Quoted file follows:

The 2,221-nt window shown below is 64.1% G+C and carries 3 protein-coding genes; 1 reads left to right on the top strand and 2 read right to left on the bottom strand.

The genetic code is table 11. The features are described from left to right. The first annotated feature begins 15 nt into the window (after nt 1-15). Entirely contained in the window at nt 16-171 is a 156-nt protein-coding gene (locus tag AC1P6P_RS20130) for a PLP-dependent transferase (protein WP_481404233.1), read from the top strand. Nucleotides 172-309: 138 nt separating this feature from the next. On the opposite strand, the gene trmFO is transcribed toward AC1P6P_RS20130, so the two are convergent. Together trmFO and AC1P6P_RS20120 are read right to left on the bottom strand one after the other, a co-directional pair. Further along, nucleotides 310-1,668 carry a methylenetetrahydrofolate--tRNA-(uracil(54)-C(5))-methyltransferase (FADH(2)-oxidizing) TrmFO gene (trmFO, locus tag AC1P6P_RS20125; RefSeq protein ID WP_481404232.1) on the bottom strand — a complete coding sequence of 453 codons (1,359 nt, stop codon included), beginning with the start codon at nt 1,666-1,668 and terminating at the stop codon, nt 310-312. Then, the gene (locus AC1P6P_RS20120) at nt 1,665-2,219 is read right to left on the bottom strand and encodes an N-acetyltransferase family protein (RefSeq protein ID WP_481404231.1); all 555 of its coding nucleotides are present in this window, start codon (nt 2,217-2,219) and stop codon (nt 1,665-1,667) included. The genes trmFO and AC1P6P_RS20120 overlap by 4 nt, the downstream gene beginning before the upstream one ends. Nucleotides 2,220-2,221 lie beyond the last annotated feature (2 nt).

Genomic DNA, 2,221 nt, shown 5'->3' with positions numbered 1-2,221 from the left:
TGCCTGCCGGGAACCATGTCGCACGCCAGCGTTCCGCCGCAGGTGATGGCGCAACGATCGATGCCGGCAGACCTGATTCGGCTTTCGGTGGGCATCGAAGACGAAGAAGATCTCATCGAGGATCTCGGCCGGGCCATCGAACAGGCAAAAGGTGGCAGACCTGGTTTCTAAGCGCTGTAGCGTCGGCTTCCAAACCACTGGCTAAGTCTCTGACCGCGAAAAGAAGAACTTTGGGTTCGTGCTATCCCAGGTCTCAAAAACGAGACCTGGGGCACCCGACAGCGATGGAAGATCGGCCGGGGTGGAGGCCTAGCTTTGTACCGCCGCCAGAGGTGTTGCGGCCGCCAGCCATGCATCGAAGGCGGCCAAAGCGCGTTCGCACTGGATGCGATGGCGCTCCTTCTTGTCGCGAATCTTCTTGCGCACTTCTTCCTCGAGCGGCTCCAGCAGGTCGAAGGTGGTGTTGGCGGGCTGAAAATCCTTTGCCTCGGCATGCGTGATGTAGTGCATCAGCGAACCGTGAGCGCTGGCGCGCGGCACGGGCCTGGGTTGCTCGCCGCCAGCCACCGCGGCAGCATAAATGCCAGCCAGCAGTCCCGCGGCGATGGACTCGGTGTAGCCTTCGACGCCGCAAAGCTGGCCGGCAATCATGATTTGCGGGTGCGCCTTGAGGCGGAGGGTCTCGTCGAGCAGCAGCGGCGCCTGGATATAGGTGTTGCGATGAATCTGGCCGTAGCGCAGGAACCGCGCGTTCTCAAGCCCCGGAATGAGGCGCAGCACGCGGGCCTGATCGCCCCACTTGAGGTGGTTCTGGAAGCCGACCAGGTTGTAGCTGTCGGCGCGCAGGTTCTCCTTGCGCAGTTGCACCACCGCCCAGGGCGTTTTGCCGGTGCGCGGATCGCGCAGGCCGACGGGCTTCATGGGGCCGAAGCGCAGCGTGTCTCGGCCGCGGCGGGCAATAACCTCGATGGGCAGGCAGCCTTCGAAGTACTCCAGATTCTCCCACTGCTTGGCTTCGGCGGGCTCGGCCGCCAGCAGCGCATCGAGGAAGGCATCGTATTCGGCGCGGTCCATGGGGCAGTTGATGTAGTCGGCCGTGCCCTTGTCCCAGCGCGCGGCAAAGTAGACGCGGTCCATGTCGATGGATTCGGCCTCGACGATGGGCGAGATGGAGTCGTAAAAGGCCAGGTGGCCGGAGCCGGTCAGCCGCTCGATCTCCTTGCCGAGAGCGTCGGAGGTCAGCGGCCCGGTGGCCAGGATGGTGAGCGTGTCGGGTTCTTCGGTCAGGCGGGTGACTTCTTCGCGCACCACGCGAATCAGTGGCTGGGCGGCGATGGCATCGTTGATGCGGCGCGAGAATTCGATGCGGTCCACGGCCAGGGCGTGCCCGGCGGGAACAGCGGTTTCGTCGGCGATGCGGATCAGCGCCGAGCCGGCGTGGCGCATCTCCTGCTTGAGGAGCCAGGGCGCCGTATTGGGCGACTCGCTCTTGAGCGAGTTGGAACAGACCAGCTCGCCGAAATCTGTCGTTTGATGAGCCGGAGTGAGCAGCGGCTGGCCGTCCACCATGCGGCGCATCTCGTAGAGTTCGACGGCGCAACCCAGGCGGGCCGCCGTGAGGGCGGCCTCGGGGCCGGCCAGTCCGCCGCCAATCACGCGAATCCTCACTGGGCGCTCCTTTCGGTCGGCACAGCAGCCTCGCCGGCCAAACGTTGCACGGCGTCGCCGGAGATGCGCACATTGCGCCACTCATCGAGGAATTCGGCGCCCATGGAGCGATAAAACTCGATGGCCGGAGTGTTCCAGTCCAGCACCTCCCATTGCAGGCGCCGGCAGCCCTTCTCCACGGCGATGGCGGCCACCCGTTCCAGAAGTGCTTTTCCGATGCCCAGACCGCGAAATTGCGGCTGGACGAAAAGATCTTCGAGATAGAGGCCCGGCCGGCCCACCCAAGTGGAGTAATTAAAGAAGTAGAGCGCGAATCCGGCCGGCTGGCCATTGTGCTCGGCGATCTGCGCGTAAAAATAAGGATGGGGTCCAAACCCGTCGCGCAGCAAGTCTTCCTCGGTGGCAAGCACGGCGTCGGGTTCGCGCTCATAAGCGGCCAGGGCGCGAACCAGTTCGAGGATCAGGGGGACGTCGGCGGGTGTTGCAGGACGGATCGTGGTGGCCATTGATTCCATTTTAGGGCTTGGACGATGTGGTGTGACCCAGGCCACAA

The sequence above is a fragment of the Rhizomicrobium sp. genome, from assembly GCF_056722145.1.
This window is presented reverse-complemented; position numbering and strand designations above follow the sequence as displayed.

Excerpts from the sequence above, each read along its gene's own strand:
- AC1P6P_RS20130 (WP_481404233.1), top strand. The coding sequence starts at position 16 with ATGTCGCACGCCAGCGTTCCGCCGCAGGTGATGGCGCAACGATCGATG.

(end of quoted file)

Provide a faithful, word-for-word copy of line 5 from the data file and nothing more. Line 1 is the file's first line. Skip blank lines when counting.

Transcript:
The sequence above is a fragment of the Rhizomicrobium sp. genome, from assembly GCF_056722145.1.